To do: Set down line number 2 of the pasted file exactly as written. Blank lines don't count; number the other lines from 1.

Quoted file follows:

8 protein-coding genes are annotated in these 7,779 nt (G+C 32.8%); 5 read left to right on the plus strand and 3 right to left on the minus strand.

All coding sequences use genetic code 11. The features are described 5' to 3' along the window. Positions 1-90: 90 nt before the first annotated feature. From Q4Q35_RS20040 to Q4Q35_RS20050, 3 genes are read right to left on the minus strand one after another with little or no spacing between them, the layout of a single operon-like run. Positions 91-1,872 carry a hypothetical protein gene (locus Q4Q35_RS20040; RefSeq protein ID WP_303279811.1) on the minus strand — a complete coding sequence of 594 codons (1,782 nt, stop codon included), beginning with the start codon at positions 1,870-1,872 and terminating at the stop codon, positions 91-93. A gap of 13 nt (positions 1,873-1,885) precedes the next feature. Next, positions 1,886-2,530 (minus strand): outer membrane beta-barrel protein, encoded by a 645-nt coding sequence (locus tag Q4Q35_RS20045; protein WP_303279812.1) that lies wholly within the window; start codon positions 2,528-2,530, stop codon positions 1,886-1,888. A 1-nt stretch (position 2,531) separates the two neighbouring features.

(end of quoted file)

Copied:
All coding sequences use genetic code 11. The features are described 5' to 3' along the window. Positions 1-90: 90 nt before the first annotated feature. From Q4Q35_RS20040 to Q4Q35_RS20050, 3 genes are read right to left on the minus strand one after another with little or no spacing between them, the layout of a single operon-like run. Positions 91-1,872 carry a hypothetical protein gene (locus Q4Q35_RS20040; RefSeq protein ID WP_303279811.1) on the minus strand — a complete coding sequence of 594 codons (1,782 nt, stop codon included), beginning with the start codon at positions 1,870-1,872 and terminating at the stop codon, positions 91-93. A gap of 13 nt (positions 1,873-1,885) precedes the next feature. Next, positions 1,886-2,530 (minus strand): outer membrane beta-barrel protein, encoded by a 645-nt coding sequence (locus tag Q4Q35_RS20045; protein WP_303279812.1) that lies wholly within the window; start codon positions 2,528-2,530, stop codon positions 1,886-1,888. A 1-nt stretch (position 2,531) separates the two neighbouring features.